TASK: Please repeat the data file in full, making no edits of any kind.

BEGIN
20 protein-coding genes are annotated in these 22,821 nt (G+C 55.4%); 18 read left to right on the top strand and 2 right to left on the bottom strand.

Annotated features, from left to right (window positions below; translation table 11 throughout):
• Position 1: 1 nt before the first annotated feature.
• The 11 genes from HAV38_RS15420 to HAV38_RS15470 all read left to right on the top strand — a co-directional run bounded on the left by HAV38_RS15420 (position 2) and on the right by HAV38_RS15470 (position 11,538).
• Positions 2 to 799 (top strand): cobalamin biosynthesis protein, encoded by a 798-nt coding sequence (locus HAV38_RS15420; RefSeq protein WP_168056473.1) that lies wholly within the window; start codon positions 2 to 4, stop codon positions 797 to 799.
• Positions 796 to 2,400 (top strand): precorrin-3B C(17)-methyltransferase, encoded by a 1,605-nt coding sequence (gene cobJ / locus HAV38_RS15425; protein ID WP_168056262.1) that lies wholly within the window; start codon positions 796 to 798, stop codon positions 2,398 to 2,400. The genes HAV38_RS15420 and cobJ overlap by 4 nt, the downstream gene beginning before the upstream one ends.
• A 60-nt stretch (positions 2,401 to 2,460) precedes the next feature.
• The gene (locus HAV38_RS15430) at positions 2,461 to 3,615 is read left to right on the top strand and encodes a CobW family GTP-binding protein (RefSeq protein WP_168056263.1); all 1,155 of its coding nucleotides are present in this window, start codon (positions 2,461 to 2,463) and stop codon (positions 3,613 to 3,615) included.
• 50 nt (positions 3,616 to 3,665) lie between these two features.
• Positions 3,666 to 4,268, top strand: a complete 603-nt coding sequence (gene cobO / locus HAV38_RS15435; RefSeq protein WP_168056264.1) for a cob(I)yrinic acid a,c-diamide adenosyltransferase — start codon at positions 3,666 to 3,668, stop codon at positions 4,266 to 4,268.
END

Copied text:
20 protein-coding genes are annotated in these 22,821 nt (G+C 55.4%); 18 read left to right on the top strand and 2 right to left on the bottom strand.

Annotated features, from left to right (window positions below; translation table 11 throughout):
• Position 1: 1 nt before the first annotated feature.
• The 11 genes from HAV38_RS15420 to HAV38_RS15470 all read left to right on the top strand — a co-directional run bounded on the left by HAV38_RS15420 (position 2) and on the right by HAV38_RS15470 (position 11,538).
• Positions 2 to 799 (top strand): cobalamin biosynthesis protein, encoded by a 798-nt coding sequence (locus HAV38_RS15420; RefSeq protein WP_168056473.1) that lies wholly within the window; start codon positions 2 to 4, stop codon positions 797 to 799.
• Positions 796 to 2,400 (top strand): precorrin-3B C(17)-methyltransferase, encoded by a 1,605-nt coding sequence (gene cobJ / locus HAV38_RS15425; protein ID WP_168056262.1) that lies wholly within the window; start codon positions 796 to 798, stop codon positions 2,398 to 2,400. The genes HAV38_RS15420 and cobJ overlap by 4 nt, the downstream gene beginning before the upstream one ends.
• A 60-nt stretch (positions 2,401 to 2,460) precedes the next feature.
• The gene (locus HAV38_RS15430) at positions 2,461 to 3,615 is read left to right on the top strand and encodes a CobW family GTP-binding protein (RefSeq protein WP_168056263.1); all 1,155 of its coding nucleotides are present in this window, start codon (positions 2,461 to 2,463) and stop codon (positions 3,613 to 3,615) included.
• 50 nt (positions 3,616 to 3,665) lie between these two features.
• Positions 3,666 to 4,268, top strand: a complete 603-nt coding sequence (gene cobO / locus HAV38_RS15435; RefSeq protein WP_168056264.1) for a cob(I)yrinic acid a,c-diamide adenosyltransferase — start codon at positions 3,666 to 3,668, stop codon at positions 4,266 to 4,268.